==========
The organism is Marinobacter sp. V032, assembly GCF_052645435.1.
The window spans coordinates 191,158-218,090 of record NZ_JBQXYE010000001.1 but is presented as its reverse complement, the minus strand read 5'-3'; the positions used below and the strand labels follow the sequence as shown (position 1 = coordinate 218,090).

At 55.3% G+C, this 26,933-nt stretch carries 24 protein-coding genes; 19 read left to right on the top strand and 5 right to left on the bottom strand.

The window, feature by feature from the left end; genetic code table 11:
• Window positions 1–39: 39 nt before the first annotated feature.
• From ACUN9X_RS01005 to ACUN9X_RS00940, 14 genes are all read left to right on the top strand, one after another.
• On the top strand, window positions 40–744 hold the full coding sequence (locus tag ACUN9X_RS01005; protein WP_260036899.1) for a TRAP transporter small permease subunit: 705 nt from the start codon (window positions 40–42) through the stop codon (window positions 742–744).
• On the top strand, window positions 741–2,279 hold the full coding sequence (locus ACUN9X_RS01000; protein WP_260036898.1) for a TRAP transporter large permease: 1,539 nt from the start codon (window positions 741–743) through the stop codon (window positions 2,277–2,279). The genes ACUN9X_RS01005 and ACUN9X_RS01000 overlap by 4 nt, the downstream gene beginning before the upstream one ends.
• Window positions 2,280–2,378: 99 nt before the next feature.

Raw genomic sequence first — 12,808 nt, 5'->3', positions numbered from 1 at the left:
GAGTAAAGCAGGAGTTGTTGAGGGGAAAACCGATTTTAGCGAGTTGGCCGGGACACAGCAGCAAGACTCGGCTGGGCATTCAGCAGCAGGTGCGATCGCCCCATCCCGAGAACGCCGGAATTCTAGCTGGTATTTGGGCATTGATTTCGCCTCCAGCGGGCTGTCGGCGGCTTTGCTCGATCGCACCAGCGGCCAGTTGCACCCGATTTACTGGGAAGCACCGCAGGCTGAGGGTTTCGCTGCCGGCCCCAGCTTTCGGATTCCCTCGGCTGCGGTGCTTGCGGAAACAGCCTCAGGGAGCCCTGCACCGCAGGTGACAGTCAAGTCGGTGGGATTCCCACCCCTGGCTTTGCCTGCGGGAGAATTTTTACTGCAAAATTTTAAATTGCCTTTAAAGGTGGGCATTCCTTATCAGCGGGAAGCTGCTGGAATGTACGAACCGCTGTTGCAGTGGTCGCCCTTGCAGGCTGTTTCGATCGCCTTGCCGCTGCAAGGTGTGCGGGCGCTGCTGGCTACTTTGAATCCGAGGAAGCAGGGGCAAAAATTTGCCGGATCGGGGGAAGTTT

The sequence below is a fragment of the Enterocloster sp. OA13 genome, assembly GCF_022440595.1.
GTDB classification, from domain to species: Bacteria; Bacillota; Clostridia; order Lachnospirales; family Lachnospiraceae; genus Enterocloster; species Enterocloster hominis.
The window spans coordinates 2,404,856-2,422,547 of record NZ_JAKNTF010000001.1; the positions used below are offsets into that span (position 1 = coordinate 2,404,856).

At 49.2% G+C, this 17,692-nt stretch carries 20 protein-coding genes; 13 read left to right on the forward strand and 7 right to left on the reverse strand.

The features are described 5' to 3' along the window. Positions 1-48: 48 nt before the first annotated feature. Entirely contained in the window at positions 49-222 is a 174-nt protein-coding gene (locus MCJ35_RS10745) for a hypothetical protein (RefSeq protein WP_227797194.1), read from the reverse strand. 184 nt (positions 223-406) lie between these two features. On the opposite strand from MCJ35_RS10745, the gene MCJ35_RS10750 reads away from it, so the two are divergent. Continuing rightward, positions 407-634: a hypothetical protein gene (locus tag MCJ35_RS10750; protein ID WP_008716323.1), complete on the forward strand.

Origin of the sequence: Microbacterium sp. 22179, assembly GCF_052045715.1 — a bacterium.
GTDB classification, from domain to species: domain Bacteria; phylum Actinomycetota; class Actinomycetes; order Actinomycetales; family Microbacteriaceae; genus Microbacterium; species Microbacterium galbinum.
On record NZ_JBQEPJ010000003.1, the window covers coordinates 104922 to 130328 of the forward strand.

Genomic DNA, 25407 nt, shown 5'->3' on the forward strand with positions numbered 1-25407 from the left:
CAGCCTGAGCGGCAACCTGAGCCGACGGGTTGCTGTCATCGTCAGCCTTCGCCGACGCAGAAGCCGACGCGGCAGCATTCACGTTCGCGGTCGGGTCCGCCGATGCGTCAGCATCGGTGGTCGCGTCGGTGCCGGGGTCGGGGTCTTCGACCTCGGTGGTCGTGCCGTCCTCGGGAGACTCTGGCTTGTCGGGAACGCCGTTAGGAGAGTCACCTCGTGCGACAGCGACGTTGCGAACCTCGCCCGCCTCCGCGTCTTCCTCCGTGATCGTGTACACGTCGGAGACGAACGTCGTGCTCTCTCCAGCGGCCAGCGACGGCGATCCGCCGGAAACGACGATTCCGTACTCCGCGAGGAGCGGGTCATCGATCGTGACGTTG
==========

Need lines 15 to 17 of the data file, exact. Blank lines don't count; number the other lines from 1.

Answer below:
At 49.2% G+C, this 17,692-nt stretch carries 20 protein-coding genes; 13 read left to right on the forward strand and 7 right to left on the reverse strand.

The features are described 5' to 3' along the window. Positions 1-48: 48 nt before the first annotated feature. Entirely contained in the window at positions 49-222 is a 174-nt protein-coding gene (locus MCJ35_RS10745) for a hypothetical protein (RefSeq protein WP_227797194.1), read from the reverse strand. 184 nt (positions 223-406) lie between these two features. On the opposite strand from MCJ35_RS10745, the gene MCJ35_RS10750 reads away from it, so the two are divergent. Continuing rightward, positions 407-634: a hypothetical protein gene (locus tag MCJ35_RS10750; protein ID WP_008716323.1), complete on the forward strand.

Origin of the sequence: Microbacterium sp. 22179, assembly GCF_052045715.1 — a bacterium.